May 20, 2004
STATE OF NEW JERSEY, PLAINTIFF/RESPONDENT-APPELLANT,
IN THE MATTER OF THE APPLICATION OF P.L. FOR EXPUNGEMENT
On appeal from the Superior Court of New Jersey, Criminal Division, Middlesex County, Indictment No. 2260-12-92.
Before Judges Kestin, Axelrad and Lario.
The opinion of the court was delivered by: Lario, J.A.D.
NOT FOR PUBLICATION WITHOUT THE APPROVAL OF THE APPELLATE DIVISION
Submitted May 5, 2004
On February 1, 1993, P.L. pled guilty to third-degree possession with intent to distribute marijuana in a quantity of one ounce or more (345 grams or 12.16 ounces), contrary to N.J.S.A. 2C:35-5a(1) and 5b(11). On April 2, 1993, in accordance with his plea agreement, P.L. was sentenced to a probationary term of three years, with the imposition of a $1000 fine, $50 laboratory fee, $50 violent crime penalty, and a driver's license suspension of six months. On June 30, 2003, P.L. petitioned for the expungement of his arrest and conviction for this offense, pursuant to N.J.S.A. 2C:52-1 to -32, to which the State objected.*fn1 The Law Division Judge concluded that expungement could be granted where the offense was possession with intent to distribute, as opposed to an actual or intended sale of a controlled dangerous substance ("CDS"), and that N.J.S.A. 2C:52-2c did not preclude this determination.
The State appeals, raising this issue:
OUR LEGISLATURE DID NOT INTEND TO PERMIT THE EXPUNGEMENT OF CONVICTIONS FOR THE POSSESSION OF DRUGS WITH THE INTENT TO DISTRIBUTE WHEN THE METHOD OF DISTRIBUTION WAS OTHER THAN A SALE.
The State does not dispute that P.L.'s arrest and conviction for possession with intent to distribute CDS would qualify for expungement if N.J.S.A. 2C:52-2c did not apply. That statute, in pertinent part, provides:"In the case of conviction for the sale or distribution of a controlled dangerous substance or possession thereof with intent to sell, expungement shall be denied...."*fn2 This statute clearly does not contain, within its preclusive terms, a conviction for the intent to distribute CDS. Thus, the literal terms of N.J.S.A. 2C:52-2c bar expungement only if the conviction embraced the actual sale or distribution of CDS, or the intent to sell CDS.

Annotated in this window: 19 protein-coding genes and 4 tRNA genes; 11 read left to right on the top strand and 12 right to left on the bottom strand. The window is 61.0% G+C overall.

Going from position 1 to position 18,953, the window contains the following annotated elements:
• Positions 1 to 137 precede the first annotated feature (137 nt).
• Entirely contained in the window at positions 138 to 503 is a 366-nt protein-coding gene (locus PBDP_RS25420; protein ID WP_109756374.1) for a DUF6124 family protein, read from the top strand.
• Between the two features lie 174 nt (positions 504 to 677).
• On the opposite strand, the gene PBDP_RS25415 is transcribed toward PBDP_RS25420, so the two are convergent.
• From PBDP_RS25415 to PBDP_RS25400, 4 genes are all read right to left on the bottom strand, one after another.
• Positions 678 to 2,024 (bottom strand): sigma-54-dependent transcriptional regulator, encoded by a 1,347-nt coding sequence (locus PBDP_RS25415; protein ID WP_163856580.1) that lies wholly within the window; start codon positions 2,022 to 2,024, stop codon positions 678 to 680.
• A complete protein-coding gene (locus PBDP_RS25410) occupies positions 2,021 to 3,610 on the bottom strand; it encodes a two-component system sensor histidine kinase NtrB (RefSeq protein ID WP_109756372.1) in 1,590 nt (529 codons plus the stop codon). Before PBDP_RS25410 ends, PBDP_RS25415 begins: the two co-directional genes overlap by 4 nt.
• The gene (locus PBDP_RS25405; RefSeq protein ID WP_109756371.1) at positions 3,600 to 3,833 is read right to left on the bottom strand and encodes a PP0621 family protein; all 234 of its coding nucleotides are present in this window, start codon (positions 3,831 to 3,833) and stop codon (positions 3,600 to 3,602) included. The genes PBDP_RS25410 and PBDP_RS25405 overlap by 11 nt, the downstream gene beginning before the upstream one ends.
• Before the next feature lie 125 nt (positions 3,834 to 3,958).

We find that the language in N.J.S.A. 2C:52-2c is clear and unambiguous. Accordingly, it is unnecessary for us to look beyond the statute's literal terms in order to ascertain its meaning. See State v. Thomas, 166 N.J. 560, 567 (2001) ("If the statute is clear and unambiguous on its face and admits of only one interpretation, we need delve no deeper than the act's literal terms to divine the Legislature's intent." (citation omitted)). Unlike N.J.S.A. 2C:35-5a(1) which determines it a crime"[t]o manufacture, distribute or dispense, or to possess or have under [a person's] control with intent to manufacture, distribute or dispense" CDS, the expungement exception of N.J.S.A. 2C:52-2c clearly refers to"intent to sell" and not to the"intent to distribute" CDS. The words"sell" and"distribute" are not synonymous; the word"distribute" is defined more broadly. The statute defines"distribute" to mean"to deliver" and"deliver""means the actual, constructive, or attempted transfer from one person to another of a controlled dangerous substance." N.J.S.A. 2C:35-2. Thus, a person need not intend to sell CDS in order to be convicted of possession with the intent to distribute CDS; it is sufficient, for example, that a person intend to give CDS to another as a gift. See State v. Heitzman, 209 N.J. Super. 617, 621 (App. Div. 1986), aff'd, 107 N.J. 603 (1987). This dichotomy has remained without change since 1979 although the Legislature amended N.J.S.A. 2C:52-2 in 1989, 1993, and 1994.
The Law Division Judge properly applied the principles of statutory construction in his determination of P.L.'s expungement, holding that it was not precluded by the plain language of N.J.S.A. 2C:52-2c. We do not find this interpretation to be repugnant to the expressed purpose of expungement, which is to grant relief to a reformed, one-time offender. N.J.S.A. 2C:52-32. Despite the State's claim that this literal interpretation will hinder the plea-bargaining process, with which we do not necessarily agree, we cannot alter the plain meaning of N.J.S.A. 2C:52-2c. See Rollins Leasing Corp. v. Dir., Div. of Taxation, 279 N.J. Super. 540, 551 (App. Div. 1994) ("[A] court's function is not to rewrite legislation, and it should not attempt to do so simply because the legislation does not comport with the court's idea of how the statute should read."). It is the court's duty to interpret a statute as written, not to legislate. Casey v. Brennan, 344 N.J. Super. 83, 125 (App. Div. 2001), aff'd, 173 N.J. 177 (2002). If the plain meaning of the statute's operative words is at odds with the legislative intent behind their creation, then it is the Legislature that must fashion an appropriate correction.